KANSAS CITY — Publicly, they held their tongues.
Privately, they seethed last spring when this banana peel of a schedule came out. With a second-year head coach and a team in transition, the Kansas City Chiefs would have to play three of their first four on the road, and then when cold weather set in, take to the road for three of their last four.
It seemed unfair. With two of those initial road games being against 2006 playoff teams, it seemed very unfair. But the Chiefs persevered and pulled off a 30-16 victory in San Diego on Sunday as 12-point underdogs to even their mark at 2-2.
Now they’ve won two in a row, are tied for the lead in the AFC West and have a division road win in the bank as they head into the sweet part of a schedule that suddenly seems much less treacherous.
Starting with Jacksonville this Sunday, they play four of their next five and six of their next eight at Arrowhead Stadium, where their home-field advantage is unmatched by any club in the NFL since 1990. It’s a time to fatten up, to store away wins before that cold-weather road push in December.
Like the little kid who bravely swallows his foul-tasting medicine, the Chiefs came through those hazardous first four games with less pain and suffering than they feared. Now they get to lick the lollipop.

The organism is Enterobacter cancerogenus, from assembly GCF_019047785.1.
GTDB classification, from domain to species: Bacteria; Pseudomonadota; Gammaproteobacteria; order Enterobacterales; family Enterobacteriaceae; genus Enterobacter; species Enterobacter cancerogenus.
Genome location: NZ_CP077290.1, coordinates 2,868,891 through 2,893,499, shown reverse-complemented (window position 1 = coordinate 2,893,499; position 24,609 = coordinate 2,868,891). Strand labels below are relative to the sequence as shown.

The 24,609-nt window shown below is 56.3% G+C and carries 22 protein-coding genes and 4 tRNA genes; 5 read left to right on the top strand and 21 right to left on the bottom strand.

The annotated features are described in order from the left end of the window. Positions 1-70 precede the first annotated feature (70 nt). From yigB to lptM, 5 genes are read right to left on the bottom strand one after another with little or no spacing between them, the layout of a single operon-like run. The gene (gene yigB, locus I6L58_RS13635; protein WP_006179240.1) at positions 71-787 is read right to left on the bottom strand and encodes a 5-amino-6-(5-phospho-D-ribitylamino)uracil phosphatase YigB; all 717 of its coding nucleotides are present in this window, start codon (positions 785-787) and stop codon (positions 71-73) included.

“Obviously, we wish we were in better shape than we are now,” coach Herm Edwards said Monday. “But we are what we are. We’re 2-2. But you’re looking at the games at home, you’ve got two at home, then you go on the road and then you come back for three out of the four at home again.
“If you’re going to make a run at anything, you’re going to have to make your run there.”
After opening with losses at Houston and Chicago, the Chiefs’ rapidly improving defense has held both Minnesota and San Diego scoreless in the second half of their past two games, allowing a slow-starting offense to dig out of double-digit holes and take the lead for good.
“You’d like to be in a situation where you’re kind of getting some momentum,” Edwards said. “All of a sudden, you’ve won two and you feel a lot better about yourself. We’ve still got a long way to go. But hey, we’re playing at home and that always helps. It doesn’t guarantee a victory, but it helps that you’re playing at home.”
With the Chiefs tied with Oakland and Denver for the AFC West lead, a loud and festive sellout crowd of around 79,000 now seems assured for the Jacksonville game.
Just two weeks ago, when they were 0-2 and trailing the Vikings 10-0 at halftime, most fans were probably ready to write them off. Hardly anyone thought they had a prayer against the Chargers, who were 12-point favorites and supposedly snorting mad because they were 1-2 and not getting the respect they were owed for going 14-2 last year.
Now the talk shows are buzzing with happy Chiefs chatter. Many fans are laying out plans for the playoffs.
“Yeah, and that’s what’s great about fans because they wear their emotions on their sleeves,” Edwards said.
“Thats what great about them. They’re so involved in the game and they want their team to win. And it doesn’t matter what city it is, it really doesn’t. You understand that as a player, you understand that as a coach. But you don’t get involved in that. You don’t let that make decisions for you. You never do.”